Avoiding a Lien Requires that the Lien Exist

Posted by NCBRC - November 29, 2016

Where the creditor sought to establish a judicial lien against the debtor’s interest in a tenancy in the entirety the threshold question is not whether the lien impairs the homestead exemption and may be avoided under section 522(f)(1), but whether a lien has been created at all. CRP Holdings v. O’Sullivan, No. 16-1526 (8th Cir. Nov. 14, 2016).

CRP obtained a default judgment against Casey Drew O’Sullivan and, attempting to secure a judicial lien on his real property, filed a notice of foreign judgment in the county where Mr. O’Sullivan’s residence was located. Mr. O’Sullivan filed for chapter 7 bankruptcy and claimed the property, which he owned as tenants in the entirety with his wife, as his homestead. The bankruptcy court sustained Mr. O’Sullivan’s motion to avoid the judicial lien. The BAP affirmed, finding that while CRP’s lien may not have been enforceable, it could still be avoided. In re O’Sullivan, 544 B.R. 407 (B.A.P. 8th Cir. 2016).

On appeal, the Eighth Circuit found that there was no question that Mr. O’Sullivan had a valid homestead exemption, nor did it disagree with the bankruptcy court’s impairment analysis. It questioned, however, whether CRP had a lien against the property that could be avoided.

A judicial lien is broadly defined as a lien obtained by judgment and secured by an interest in property. Under Missouri law, when CRP filed its notice of foreign judgment it created a lien against Mr. O’Sullivan’s real estate. “Real estate itself is narrowly defined as an interest in property liable to be sold upon execution. Mo. Rev. Stat. § 511.010.” As a tenancy in the entirety, the property was not owned by Mr. O’Sullivan, but by “the marital community,” and neither spouse had an interest separate from the other’s. Therefore, a judgment against only one party could not constitute a lien on the entireties property. The court found that “[w]hen a judgment fails to give rise to any judicial lien” enforceable or otherwise, the debt is subject to discharge in bankruptcy and avoidance under section 522(f)(1) would be superfluous.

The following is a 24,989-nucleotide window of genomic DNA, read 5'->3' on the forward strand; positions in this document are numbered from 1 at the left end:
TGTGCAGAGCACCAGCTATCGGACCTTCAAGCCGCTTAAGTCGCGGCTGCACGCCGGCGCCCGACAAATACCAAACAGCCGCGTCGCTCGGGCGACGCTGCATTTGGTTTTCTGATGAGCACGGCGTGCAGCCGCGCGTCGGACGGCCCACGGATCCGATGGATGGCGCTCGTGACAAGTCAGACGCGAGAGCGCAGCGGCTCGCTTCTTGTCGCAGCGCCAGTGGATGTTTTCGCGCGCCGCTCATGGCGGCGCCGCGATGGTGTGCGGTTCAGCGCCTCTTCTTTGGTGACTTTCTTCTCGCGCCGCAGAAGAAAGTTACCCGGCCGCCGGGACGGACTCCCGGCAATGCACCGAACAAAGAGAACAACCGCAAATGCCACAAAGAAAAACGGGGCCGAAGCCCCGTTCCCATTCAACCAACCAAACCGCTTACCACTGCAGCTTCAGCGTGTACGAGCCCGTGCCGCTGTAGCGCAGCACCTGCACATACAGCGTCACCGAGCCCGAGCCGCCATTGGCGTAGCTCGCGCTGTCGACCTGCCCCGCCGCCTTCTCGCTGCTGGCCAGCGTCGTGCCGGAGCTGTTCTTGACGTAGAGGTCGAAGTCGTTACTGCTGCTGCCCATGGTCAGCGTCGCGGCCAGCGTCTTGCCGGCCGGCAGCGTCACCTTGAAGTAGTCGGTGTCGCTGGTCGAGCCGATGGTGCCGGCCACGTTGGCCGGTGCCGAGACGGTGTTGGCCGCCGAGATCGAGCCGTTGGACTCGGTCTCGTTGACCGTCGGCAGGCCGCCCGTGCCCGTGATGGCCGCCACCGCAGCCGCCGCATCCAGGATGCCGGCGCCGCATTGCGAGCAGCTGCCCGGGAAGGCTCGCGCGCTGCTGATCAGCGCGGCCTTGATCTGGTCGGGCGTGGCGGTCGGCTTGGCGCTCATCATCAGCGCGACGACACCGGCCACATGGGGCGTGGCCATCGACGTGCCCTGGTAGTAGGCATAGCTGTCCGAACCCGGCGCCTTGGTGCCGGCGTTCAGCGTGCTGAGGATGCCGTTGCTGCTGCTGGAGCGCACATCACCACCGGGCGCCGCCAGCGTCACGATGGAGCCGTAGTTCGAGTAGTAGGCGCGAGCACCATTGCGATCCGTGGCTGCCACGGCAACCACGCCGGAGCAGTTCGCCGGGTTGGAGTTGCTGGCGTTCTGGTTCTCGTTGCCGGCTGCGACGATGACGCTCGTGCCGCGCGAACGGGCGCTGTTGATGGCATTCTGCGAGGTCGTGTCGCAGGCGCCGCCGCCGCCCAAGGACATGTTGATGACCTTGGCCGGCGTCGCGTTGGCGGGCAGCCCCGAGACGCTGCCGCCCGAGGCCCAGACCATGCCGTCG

The court then looked to how other circuits have dealt with similar cases and found that the Sixth and Tenth Circuits have declined to apply section 522(f)(1) to a lien that did not come into existence under operation of state law, while the Fifth Circuit has interpreted Texas homestead exemption law broadly enough to encompass such liens.

The court remanded to the bankruptcy court to determine whether, under Missouri law, CRP had a judicial lien against Mr. O’Sullivan’s homestead.




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